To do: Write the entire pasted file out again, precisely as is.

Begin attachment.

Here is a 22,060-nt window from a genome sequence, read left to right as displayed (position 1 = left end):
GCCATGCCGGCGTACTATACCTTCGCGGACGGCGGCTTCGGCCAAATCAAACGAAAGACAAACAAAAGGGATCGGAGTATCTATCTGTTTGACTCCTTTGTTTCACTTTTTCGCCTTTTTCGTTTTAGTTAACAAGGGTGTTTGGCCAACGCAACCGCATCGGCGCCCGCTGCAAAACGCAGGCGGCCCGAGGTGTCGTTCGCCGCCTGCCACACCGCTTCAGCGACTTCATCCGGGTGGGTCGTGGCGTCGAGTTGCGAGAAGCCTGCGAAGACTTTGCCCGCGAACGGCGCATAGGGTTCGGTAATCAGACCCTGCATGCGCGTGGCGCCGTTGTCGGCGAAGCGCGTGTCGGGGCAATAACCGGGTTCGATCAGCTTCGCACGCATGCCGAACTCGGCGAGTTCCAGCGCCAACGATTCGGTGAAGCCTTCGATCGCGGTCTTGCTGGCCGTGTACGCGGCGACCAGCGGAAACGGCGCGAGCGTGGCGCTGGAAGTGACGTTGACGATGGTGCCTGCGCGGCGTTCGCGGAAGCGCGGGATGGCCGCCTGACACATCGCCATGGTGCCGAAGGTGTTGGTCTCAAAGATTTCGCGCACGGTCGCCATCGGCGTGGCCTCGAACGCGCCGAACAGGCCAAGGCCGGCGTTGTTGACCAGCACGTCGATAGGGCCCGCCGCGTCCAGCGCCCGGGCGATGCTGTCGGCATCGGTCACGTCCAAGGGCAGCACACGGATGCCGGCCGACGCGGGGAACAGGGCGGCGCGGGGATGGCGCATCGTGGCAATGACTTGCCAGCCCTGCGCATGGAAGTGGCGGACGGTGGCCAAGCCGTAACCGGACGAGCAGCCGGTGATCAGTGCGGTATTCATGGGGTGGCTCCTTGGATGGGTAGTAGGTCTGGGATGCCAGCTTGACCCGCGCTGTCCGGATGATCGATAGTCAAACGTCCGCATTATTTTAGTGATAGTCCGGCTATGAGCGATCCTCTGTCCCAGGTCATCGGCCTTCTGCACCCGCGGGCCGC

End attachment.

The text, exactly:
Here is a 22,060-nt window from a genome sequence, read left to right as displayed (position 1 = left end):
GCCATGCCGGCGTACTATACCTTCGCGGACGGCGGCTTCGGCCAAATCAAACGAAAGACAAACAAAAGGGATCGGAGTATCTATCTGTTTGACTCCTTTGTTTCACTTTTTCGCCTTTTTCGTTTTAGTTAACAAGGGTGTTTGGCCAACGCAACCGCATCGGCGCCCGCTGCAAAACGCAGGCGGCCCGAGGTGTCGTTCGCCGCCTGCCACACCGCTTCAGCGACTTCATCCGGGTGGGTCGTGGCGTCGAGTTGCGAGAAGCCTGCGAAGACTTTGCCCGCGAACGGCGCATAGGGTTCGGTAATCAGACCCTGCATGCGCGTGGCGCCGTTGTCGGCGAAGCGCGTGTCGGGGCAATAACCGGGTTCGATCAGCTTCGCACGCATGCCGAACTCGGCGAGTTCCAGCGCCAACGATTCGGTGAAGCCTTCGATCGCGGTCTTGCTGGCCGTGTACGCGGCGACCAGCGGAAACGGCGCGAGCGTGGCGCTGGAAGTGACGTTGACGATGGTGCCTGCGCGGCGTTCGCGGAAGCGCGGGATGGCCGCCTGACACATCGCCATGGTGCCGAAGGTGTTGGTCTCAAAGATTTCGCGCACGGTCGCCATCGGCGTGGCCTCGAACGCGCCGAACAGGCCAAGGCCGGCGTTGTTGACCAGCACGTCGATAGGGCCCGCCGCGTCCAGCGCCCGGGCGATGCTGTCGGCATCGGTCACGTCCAAGGGCAGCACACGGATGCCGGCCGACGCGGGGAACAGGGCGGCGCGGGGATGGCGCATCGTGGCAATGACTTGCCAGCCCTGCGCATGGAAGTGGCGGACGGTGGCCAAGCCGTAACCGGACGAGCAGCCGGTGATCAGTGCGGTATTCATGGGGTGGCTCCTTGGATGGGTAGTAGGTCTGGGATGCCAGCTTGACCCGCGCTGTCCGGATGATCGATAGTCAAACGTCCGCATTATTTTAGTGATAGTCCGGCTATGAGCGATCCTCTGTCCCAGGTCATCGGCCTTCTGCACCCGCGGGCCGC